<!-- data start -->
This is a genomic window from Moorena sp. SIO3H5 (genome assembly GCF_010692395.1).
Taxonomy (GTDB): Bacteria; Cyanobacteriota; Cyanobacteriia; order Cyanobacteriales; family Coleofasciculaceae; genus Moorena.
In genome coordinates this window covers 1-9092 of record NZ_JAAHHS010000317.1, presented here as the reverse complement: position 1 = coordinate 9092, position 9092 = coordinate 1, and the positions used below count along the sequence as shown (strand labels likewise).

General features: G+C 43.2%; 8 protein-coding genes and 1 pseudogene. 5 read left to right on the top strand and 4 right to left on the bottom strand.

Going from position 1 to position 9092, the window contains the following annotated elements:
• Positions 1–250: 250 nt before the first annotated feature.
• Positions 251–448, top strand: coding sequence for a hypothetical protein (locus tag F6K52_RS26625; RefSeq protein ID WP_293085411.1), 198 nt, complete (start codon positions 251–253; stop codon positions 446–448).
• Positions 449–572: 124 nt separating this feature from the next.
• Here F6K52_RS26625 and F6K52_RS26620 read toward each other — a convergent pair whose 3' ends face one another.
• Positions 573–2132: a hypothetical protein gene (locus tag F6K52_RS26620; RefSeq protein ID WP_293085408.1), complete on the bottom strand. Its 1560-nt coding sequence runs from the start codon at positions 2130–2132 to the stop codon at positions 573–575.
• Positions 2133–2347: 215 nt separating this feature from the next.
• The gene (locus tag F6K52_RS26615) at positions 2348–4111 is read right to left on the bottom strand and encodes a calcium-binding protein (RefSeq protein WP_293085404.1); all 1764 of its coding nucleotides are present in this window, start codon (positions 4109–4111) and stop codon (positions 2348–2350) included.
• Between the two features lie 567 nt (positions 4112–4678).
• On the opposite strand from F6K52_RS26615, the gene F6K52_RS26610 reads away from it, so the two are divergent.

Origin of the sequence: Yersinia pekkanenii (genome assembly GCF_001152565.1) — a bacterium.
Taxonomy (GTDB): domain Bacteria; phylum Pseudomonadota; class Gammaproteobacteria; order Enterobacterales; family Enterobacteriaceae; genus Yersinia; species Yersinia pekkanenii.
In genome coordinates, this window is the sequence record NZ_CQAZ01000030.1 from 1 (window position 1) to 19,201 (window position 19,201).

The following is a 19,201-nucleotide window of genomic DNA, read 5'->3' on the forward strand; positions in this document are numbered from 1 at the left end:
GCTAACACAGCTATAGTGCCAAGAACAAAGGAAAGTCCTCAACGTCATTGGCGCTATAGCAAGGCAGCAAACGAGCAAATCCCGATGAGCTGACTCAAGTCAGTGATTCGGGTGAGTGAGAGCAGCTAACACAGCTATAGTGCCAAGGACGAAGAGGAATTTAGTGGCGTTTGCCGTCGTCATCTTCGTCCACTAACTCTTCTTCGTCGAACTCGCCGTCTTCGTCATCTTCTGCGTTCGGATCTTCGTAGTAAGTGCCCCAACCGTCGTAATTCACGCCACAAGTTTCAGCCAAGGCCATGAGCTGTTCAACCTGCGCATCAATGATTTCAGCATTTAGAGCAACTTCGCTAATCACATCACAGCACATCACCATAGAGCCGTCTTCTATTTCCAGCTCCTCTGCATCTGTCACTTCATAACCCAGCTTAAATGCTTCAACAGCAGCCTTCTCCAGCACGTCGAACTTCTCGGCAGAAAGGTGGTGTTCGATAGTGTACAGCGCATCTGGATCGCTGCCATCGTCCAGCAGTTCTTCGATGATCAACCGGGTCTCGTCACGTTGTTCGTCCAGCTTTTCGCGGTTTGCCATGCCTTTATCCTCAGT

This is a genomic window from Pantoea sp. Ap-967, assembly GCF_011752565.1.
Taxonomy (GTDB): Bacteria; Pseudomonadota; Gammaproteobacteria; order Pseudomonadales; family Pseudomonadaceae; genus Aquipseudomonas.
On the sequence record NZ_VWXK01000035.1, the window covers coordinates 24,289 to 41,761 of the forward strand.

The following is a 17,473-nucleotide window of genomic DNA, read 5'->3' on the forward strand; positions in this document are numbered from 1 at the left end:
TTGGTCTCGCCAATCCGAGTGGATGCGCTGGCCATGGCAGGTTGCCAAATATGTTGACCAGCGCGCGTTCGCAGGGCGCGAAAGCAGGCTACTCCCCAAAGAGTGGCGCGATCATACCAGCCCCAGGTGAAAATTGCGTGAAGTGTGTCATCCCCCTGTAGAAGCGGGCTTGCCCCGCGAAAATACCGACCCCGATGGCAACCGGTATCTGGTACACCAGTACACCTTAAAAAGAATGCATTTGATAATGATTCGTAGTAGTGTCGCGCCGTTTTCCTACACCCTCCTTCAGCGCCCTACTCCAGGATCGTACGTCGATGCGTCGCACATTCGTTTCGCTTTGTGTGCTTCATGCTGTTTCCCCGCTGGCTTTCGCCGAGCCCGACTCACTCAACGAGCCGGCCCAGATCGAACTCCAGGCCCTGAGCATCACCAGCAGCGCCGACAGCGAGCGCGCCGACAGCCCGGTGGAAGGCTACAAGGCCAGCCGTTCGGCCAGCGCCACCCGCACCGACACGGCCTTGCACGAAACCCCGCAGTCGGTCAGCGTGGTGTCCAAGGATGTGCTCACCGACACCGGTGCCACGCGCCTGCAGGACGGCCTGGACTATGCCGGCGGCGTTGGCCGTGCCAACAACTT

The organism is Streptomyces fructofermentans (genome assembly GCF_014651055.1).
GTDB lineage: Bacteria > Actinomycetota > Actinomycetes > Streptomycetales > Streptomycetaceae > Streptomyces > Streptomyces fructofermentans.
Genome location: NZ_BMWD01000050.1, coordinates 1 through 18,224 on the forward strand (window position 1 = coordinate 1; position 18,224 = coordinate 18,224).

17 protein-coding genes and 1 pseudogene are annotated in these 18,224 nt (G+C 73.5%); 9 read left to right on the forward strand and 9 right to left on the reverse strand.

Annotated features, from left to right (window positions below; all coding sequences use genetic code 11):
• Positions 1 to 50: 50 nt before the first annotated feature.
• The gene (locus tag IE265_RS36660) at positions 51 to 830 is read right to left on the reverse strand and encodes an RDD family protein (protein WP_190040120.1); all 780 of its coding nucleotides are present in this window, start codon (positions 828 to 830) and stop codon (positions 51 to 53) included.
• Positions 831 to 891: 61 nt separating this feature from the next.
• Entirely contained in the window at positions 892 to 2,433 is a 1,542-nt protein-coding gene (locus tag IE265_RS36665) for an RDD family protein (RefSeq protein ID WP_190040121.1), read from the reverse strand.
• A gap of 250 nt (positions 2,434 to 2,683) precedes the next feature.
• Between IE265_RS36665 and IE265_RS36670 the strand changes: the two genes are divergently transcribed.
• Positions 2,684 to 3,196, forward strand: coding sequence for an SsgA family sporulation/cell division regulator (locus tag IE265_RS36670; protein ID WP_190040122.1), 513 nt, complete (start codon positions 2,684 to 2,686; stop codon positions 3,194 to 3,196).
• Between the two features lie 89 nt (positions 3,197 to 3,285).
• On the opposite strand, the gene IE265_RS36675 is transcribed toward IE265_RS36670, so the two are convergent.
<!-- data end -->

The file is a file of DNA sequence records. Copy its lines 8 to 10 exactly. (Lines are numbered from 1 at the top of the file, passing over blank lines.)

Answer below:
• Positions 449–572: 124 nt separating this feature from the next.
• Here F6K52_RS26625 and F6K52_RS26620 read toward each other — a convergent pair whose 3' ends face one another.
• Positions 573–2132: a hypothetical protein gene (locus tag F6K52_RS26620; RefSeq protein ID WP_293085408.1), complete on the bottom strand. Its 1560-nt coding sequence runs from the start codon at positions 2130–2132 to the stop codon at positions 573–575.